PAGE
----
The word ‘bomb’ has so much weight now that it can bring crowded roomfuls of people down to hushed tones. Just as you cannot yell “fire” in a crowded theatre, you cannot say the word ‘bomb’ on an airplane. Well, if there is anyone who really cannot say that word in that specific location, it is a Muslim. Apparently now, even thirteen-year-old girls are possible culprits, as in this case, where a teacher asked a Muslim student whether she had a bomb in her backpack.
Teachers not only educate children about the world, but also the ways in which said world operate. They influence children. Exposing a teenager to a xenophobic comment was a lesson of a different sort. It taught that Muslim student just how cruel the outside could be, that storms could always hit the terrain often considered the safest. She learned that even the teachers, the figures of authority that children are told to confide in, could be culprits of hate. She had no choice in what could be said to her. A bomb in her backpack was a joke. It was just a joke, maybe not a very good one, the teacher admitted, but it was a joke, all the same.
If this kind of humour is not considered to have malicious intent, what kinds of statements should be considered this way? Bullying should never have to be endured from peers, but to come from an adult of authority to a child is a hatred that cannot be ignored. Parents worry for their kids about torment from other kids. Now it is clear they will have to keep vigilant about what comes out of teachers’ mouths as well. Teachers should be held accountable for their actions. Amidst an atmosphere of Muslims becoming the scapegoat for terrorism throughout the Western world, Muslim children are vulnerable to learning all too quickly that their identities mutate into targets.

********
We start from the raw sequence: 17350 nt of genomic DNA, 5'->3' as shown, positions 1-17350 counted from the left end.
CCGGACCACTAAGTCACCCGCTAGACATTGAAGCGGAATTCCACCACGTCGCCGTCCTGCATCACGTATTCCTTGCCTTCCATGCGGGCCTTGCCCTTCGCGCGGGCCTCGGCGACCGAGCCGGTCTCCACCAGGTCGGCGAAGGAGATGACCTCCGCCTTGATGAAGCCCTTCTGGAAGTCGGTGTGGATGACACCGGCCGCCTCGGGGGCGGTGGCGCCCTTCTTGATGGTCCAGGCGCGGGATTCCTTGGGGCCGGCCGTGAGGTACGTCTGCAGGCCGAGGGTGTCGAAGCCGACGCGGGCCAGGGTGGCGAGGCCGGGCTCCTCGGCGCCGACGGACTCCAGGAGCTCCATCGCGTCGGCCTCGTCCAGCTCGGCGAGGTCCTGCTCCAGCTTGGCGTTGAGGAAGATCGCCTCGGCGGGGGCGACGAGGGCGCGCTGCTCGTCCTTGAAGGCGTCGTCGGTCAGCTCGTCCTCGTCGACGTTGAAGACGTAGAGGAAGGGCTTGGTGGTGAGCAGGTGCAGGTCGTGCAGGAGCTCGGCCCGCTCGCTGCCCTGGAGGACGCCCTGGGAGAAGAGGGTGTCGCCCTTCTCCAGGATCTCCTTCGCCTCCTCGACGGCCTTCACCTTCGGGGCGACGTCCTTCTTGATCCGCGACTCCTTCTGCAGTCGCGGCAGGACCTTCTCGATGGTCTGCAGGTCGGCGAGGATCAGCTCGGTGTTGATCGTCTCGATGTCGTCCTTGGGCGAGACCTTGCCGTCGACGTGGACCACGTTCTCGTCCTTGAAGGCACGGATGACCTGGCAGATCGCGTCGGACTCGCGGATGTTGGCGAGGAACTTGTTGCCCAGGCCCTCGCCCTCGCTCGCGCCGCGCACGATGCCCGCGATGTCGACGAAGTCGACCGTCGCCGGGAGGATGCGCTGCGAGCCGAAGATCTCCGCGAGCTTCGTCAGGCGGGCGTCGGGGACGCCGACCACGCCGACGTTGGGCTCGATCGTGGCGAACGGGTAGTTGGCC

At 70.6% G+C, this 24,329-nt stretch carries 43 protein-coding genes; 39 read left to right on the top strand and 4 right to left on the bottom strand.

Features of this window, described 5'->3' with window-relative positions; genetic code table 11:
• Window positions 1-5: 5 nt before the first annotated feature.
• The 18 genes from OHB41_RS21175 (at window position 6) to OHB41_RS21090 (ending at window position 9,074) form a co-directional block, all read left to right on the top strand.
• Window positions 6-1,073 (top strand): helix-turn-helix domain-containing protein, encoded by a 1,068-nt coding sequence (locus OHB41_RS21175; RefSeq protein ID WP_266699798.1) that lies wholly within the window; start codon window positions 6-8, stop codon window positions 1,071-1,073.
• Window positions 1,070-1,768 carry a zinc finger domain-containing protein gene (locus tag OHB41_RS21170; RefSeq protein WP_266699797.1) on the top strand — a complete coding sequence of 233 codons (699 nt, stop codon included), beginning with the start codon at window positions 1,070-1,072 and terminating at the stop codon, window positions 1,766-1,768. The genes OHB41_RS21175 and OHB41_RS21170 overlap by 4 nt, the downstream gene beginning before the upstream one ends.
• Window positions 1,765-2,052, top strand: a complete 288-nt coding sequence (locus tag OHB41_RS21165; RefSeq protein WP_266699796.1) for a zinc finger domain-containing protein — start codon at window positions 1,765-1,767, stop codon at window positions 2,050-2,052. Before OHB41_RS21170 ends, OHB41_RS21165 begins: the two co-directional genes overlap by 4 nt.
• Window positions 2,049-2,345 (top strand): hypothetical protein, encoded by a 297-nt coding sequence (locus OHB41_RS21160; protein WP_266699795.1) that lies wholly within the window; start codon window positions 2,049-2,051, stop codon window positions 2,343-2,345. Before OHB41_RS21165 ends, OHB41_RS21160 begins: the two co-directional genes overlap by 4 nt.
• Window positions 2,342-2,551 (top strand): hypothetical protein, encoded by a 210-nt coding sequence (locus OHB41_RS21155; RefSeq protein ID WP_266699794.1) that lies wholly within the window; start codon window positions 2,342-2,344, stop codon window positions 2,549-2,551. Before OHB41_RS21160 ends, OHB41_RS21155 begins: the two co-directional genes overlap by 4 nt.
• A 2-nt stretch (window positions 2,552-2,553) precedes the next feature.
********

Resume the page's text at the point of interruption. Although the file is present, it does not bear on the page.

Muslim youth already see themselves mirrored on television not as varied humans, but as public security threats. Their portrayal reveals one thing: to associate with Islam translates to associating with evil. In Islamophobic eyes, Muslims are all dormant volcanoes ready to erupt at any given moment. To be labeled as aggressive simply for being has taxed the mental health of Muslims everywhere. Hebh Jamal, a fifteen year old Muslim girl in the Bronx stated, “If a Muslim hasn’t been called a terrorist in middle school, lower school or high school, then they’re probably in a really great school — and I’m happy for them!” Jamal reveals that being subjected to this bigoted hatred within the school system is a given, just as much as having to sit out in gym class for forgetting your change of clothes. It is more rare not to have to confront the terrorist comments. The odds are weighted towards the inevitability of each Muslim child having to bear the brunt of being the punch line.
Schools are political zones. They are mandatory for children to attend, and what they learn there affects them for life. It is where learning about world religions can become a matter of learning about religions of only certain parts of the world and where Islamic calligraphy can shut down the schools in an entire county Some will say knowledge is dangerous, but not learning is more dangerous, in an atmosphere where Muslim women are being told they are trash or where they are shot at after leaving mosques and fired from their jobs following acts of terror they did not commit. In this atmosphere, joking about what could be in a Muslim student’s backpack is more than “just a joke.”